Are Quest Bars considered Paleo?

by 205 · September 13, 2012 at 01:32 AM


I have heard these bars are ok for those who follow a fairly strict paleo diet


Just wondering what experience people have had with them.

Have you found them a good meal replacement?

Do they make you crave more sugar?

Is the dairy in the whey in anyway detrimental if you are following strict no grain/no dairy paelo?

Thank you!

Total Views

Recent Activity

Last Activity


Get Free Paleo Recipes Instantly

11 Replies

13928 · October 13, 2011 at 02:28 AM

Any food that's processed, like these are, is generally not considered paleo.

Anything with dairy, like these have, is not really considered paleo.

Anything with added sweeteners, like these have, is definitely not considered paleo.

Anything with legumes (peanuts), as these have, is absolutely not paleo.

These are NOT a meal replacement.

These are not paleo.

2528 · October 13, 2011 at 02:13 AM

This is the difference between low carb Paleo and Aktins .... Low carb paleo is about WHOLE FOOD. This why it is superior to aktins and works better. It's not just a diet, it's a lifestyle.

12804 · October 13, 2011 at 12:45 AM

They are junk........

25189 · October 13, 2011 at 01:52 AM

Not by me......

2215 · October 13, 2011 at 04:30 PM

Our ancestors have been eating Quest Bars for hundreds of thousands of years.

No, wait, I'm thinking of quail eggs. Never mind.

204 · September 13, 2012 at 01:32 AM

The sucralose is the biggest offender IMO. They claim it's the safest sweetener but an animal study by Duke showed otherwise and from an anecdotal standpoint, splenda makes me feel sick in ways that stevia & even erythritol never do.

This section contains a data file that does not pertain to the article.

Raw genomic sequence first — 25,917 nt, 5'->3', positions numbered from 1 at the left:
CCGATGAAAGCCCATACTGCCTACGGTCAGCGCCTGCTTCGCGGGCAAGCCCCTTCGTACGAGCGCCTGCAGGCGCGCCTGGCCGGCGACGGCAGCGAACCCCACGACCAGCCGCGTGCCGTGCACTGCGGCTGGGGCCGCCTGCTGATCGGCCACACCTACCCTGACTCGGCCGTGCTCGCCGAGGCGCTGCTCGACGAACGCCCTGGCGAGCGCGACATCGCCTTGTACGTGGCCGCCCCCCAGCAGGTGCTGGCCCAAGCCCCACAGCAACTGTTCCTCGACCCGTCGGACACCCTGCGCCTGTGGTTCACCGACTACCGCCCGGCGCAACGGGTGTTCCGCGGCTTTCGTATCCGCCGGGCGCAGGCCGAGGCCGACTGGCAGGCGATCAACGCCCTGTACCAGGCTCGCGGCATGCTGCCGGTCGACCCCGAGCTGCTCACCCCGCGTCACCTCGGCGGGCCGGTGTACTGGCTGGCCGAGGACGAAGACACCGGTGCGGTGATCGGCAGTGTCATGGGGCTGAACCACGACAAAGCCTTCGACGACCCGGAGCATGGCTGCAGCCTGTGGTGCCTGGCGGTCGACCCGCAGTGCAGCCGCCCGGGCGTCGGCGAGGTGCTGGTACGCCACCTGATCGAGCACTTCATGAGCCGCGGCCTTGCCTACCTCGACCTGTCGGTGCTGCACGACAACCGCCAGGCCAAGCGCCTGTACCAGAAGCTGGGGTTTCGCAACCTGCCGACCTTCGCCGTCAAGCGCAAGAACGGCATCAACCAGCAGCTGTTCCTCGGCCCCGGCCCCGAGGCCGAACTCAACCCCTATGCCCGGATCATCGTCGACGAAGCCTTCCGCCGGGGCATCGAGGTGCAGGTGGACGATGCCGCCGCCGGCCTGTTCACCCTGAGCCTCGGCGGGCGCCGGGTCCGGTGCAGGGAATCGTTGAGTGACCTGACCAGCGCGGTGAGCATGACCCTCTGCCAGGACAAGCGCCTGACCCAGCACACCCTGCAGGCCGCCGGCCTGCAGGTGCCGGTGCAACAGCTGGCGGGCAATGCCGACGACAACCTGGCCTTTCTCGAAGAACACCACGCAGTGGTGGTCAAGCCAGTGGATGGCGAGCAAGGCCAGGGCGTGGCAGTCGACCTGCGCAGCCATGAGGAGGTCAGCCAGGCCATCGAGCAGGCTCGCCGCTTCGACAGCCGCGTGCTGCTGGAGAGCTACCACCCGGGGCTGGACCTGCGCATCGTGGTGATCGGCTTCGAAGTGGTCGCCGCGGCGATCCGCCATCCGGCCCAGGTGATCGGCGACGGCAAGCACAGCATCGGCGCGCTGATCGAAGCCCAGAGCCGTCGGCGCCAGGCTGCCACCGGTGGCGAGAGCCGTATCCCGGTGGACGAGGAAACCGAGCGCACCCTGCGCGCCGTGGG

"a Duke University study conducted on rats (funded by The Sugar Association[21]) shows that at sucralose consumption levels of 1.1 mg/kg (below the FDA 'safe' level) to 11 mg/kg, throughout a 12-week administration of Splenda exerted numerous adverse effects, including reduction in beneficial fecal microflora, increased fecal pH, and enhanced expression levels of P-gp, CYP3A4, and CYP2D1, which are known to limit the bioavailability of nutrients and orally administered drugs.[22]" - http://en.wikipedia.org/wiki/Splenda

5100 · October 13, 2011 at 03:52 AM

Here is a better alternative:

Boil and mash some sweet potatoes.

Mix with some crushed Brazil nuts, unsweented cocoa powder, cinnamon, blueberries, and cranberries. Mix 1 tbsp of coconut oil or some coconut milk, and heat up in microwave.

Spray some Stevia powder or liquid Stevia. You basically have a sweet potato pie or a filling.

This is my dessert from now on, after giving up protein bars and pork rinds for good.

1404 · October 13, 2011 at 05:54 PM

Of course not, but don't worry, you're not missing much.

118 · October 13, 2011 at 05:23 PM

What about the Tanka Bar? http://www.tankabars.com/

I would love more variety in these, and a cheaper price. Maybe make some with Coconut, and dark chocolate bits (or nibs?) I am sure there are some other good ideas to make these a bit more, but less expensive than the buffalo.

11049 · October 13, 2011 at 04:07 AM

Not paleo at all, but if you choose to eat them then you do. As I tell my son 'you better make sure the juice is worth the squeeze' ;)

Lots of people have given alternatives so I will share my 'energy bar' alternative: mix liquid coconut oil with shredded coconut and maybe some chopped dried cherries or other dried fruit or some chopped nuts, pour into a flat bottomed container, chill in fridge until solid, then cut into bite sized pieces, eat a few of these and in a few minutes great energy as your body burns the readily available good fat for energy.

2166 · October 13, 2011 at 12:17 AM

I don't eat them because of the sucralose. Someone on here said that there's a new sucralose-free version, but I haven't been able to find it. Even if sucralose-free, I'd question what they use to sweeten them now.

I think it's best to train your taste buds to not want that sweetness at all.

Answer Question

Login to Your PaleoHacks Account